The Alice Haynes room was packed. Students gathered to participate in the viewing of "The Hunting Ground," a recent documentary dealing with the issue of sexual assault on college campuses. The event was a part of the *WILL lecture series on justice. In watching the film, students engaged in a moment of solidarity, and are certainly still looking for answers to this ongoing issue.

"The Hunting Ground" depicted a compelling story. It followed the story of Andrea Pino and Annie Clark, two former University of North Carolina students who filed a Title IX complaint after being raped and not receiving an adequate response from UNC to bring the perpetrators to justice. The story is one of betrayal, however. Despite inadequate handling of the situation on part of UNC, they were able to start a national movement and become advocates for survivors of sexual assault.

I saw "The Hunting Ground" over winter break, but it was especially powerful to watch it with other students. Hearing the gasps at alarming statistics, and feeling tensions rise as we watched university presidents defend their institutions was especially powerful. Another student behind me was crying as survivors of sexual assault shared their stories and sought justice from their institutions.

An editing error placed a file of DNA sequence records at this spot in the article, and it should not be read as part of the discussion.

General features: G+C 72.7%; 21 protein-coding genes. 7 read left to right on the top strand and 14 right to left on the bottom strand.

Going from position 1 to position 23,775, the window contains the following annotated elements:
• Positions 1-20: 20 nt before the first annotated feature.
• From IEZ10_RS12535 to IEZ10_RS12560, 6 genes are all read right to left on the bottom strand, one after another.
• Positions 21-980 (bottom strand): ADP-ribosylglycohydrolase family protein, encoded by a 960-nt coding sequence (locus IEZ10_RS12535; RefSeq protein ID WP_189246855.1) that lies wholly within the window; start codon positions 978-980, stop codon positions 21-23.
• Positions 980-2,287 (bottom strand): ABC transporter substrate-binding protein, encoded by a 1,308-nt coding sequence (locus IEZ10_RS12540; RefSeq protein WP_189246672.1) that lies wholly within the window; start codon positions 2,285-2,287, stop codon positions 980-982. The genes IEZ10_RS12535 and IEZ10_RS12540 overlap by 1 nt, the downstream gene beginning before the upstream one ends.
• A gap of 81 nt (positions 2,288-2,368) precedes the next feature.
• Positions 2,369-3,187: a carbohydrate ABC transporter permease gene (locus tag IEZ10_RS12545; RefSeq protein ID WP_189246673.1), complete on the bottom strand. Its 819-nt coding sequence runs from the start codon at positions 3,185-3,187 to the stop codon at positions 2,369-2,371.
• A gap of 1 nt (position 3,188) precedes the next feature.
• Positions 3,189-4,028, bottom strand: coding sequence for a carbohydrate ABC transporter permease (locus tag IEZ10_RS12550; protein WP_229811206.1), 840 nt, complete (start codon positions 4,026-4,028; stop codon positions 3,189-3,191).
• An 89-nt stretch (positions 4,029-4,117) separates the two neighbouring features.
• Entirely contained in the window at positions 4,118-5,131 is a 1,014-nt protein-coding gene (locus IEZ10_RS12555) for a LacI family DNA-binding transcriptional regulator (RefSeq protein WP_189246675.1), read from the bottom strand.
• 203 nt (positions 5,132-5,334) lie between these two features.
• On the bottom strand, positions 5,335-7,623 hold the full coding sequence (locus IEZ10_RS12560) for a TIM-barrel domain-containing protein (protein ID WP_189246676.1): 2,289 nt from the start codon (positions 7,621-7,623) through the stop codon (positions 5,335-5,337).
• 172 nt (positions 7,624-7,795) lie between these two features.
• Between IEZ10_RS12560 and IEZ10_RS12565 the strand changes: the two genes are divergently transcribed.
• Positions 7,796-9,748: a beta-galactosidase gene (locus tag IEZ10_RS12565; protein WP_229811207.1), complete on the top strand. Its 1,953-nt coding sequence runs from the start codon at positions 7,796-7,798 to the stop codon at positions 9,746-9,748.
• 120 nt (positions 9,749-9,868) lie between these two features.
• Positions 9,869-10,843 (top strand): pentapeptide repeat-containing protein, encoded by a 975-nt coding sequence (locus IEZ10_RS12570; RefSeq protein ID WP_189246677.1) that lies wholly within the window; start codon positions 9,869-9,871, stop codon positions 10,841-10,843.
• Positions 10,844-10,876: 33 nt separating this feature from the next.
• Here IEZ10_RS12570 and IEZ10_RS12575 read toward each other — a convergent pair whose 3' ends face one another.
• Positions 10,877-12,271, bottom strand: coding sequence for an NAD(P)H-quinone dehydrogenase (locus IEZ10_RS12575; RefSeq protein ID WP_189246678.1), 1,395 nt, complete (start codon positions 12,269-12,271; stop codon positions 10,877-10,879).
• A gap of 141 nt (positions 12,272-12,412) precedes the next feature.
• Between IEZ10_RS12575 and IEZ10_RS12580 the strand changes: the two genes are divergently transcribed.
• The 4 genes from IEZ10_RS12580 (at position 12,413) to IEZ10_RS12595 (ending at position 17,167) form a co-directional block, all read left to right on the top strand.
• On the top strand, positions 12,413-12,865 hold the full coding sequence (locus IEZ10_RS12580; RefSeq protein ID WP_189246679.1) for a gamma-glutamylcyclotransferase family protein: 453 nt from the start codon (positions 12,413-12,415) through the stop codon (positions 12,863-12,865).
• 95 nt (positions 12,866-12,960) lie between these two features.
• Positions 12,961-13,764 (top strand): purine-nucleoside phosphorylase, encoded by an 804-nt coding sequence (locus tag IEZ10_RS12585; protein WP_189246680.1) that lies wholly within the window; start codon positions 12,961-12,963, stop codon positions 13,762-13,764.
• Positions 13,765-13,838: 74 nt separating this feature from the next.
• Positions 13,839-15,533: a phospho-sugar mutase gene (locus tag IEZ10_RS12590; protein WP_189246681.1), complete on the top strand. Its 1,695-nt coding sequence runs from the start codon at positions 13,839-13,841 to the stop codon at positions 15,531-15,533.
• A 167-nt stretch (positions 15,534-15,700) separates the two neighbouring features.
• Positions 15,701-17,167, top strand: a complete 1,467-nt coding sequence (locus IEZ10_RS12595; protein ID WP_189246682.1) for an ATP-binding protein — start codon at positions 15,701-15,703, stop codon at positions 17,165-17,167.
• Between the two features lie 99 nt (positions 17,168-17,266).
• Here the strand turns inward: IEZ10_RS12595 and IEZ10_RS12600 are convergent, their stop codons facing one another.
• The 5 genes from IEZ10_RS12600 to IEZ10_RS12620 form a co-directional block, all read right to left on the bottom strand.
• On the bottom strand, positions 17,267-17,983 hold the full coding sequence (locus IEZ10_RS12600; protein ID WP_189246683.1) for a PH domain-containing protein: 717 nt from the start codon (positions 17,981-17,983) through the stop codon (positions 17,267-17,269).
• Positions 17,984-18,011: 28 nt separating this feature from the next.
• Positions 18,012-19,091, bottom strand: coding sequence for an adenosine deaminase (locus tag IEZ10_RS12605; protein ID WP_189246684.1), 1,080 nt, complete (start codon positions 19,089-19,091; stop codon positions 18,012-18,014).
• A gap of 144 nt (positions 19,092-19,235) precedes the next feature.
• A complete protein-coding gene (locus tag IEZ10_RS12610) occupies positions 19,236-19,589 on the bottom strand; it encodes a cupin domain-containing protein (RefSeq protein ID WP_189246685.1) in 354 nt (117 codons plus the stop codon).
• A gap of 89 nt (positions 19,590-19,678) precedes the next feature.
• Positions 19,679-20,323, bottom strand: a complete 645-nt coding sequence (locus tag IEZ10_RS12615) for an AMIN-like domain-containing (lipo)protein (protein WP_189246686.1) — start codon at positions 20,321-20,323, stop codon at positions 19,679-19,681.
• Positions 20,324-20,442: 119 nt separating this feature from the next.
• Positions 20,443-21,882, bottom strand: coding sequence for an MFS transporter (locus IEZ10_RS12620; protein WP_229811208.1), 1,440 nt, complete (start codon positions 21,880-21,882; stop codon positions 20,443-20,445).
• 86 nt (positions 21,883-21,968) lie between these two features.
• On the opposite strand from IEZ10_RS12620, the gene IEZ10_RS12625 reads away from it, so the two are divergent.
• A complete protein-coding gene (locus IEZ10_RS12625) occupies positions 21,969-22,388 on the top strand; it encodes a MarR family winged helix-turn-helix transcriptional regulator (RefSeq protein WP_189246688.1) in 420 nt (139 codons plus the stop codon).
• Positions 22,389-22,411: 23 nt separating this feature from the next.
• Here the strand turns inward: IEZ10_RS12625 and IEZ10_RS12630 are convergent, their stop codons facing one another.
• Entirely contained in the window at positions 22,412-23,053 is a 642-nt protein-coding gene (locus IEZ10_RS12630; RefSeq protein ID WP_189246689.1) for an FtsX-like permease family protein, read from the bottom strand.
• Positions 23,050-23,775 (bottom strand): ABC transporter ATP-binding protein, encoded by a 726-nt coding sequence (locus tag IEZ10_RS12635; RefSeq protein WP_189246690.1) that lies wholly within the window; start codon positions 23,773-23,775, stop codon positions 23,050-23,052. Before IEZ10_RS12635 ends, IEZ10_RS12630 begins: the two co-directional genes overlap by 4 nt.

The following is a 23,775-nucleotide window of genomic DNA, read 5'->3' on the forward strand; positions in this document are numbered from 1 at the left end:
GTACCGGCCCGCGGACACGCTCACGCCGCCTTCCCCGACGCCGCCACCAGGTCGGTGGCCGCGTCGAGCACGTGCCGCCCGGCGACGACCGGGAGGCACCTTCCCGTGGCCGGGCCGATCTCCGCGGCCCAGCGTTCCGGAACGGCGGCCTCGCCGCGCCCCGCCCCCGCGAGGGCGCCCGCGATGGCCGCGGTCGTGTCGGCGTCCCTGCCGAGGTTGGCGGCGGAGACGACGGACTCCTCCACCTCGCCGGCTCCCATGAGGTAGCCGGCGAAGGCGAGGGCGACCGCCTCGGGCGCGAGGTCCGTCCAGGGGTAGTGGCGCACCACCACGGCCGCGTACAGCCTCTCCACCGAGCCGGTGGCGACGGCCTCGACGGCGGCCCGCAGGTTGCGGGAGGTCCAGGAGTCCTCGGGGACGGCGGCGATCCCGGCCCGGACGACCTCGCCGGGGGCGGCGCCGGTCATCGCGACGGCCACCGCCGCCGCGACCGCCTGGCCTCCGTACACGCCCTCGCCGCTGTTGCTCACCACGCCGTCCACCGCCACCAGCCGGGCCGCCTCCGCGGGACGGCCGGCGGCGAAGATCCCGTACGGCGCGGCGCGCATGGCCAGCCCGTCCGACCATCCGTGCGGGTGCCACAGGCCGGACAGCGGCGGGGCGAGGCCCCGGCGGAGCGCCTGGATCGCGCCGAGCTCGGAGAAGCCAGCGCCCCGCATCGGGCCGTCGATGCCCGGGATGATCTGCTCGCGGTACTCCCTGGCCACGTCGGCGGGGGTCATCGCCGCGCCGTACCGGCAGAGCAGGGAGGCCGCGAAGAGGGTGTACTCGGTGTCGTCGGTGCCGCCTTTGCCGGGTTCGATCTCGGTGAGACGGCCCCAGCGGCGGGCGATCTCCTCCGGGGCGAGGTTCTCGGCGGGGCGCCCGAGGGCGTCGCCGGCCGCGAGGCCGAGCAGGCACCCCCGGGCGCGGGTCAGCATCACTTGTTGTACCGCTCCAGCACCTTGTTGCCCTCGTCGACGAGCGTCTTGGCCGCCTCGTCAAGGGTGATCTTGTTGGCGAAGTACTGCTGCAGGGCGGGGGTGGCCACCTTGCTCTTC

The discussion after the film seemed unsatisfactory for students asking the questions. After about eight questions or so, there was no sign of any administrative reform. In fact, administrators, including Joe Boehman, dean of Richmond College and Dan Fabian, associate dean of Richmond College and deputy Title IX Coordinator, seemed defensive in answering questions. This is not the type of communication we need in order to really put a dent in the issue.

There will be a follow up discussion of the film and general university policies regarding sexual assault in Tyler Haynes Commons room 321 Wednesday, Feb. 3 at 6:00 p.m., however, the likelihood of administrative change looks doubtful. Despite the sincerity on part of both students and administrators towards stopping the issue, until both parties can learn to talk about the sexual assault in a professional manner, little will be accomplished in the short term.

Contact Jayson Vivas at jayson.vivas@richmond.edu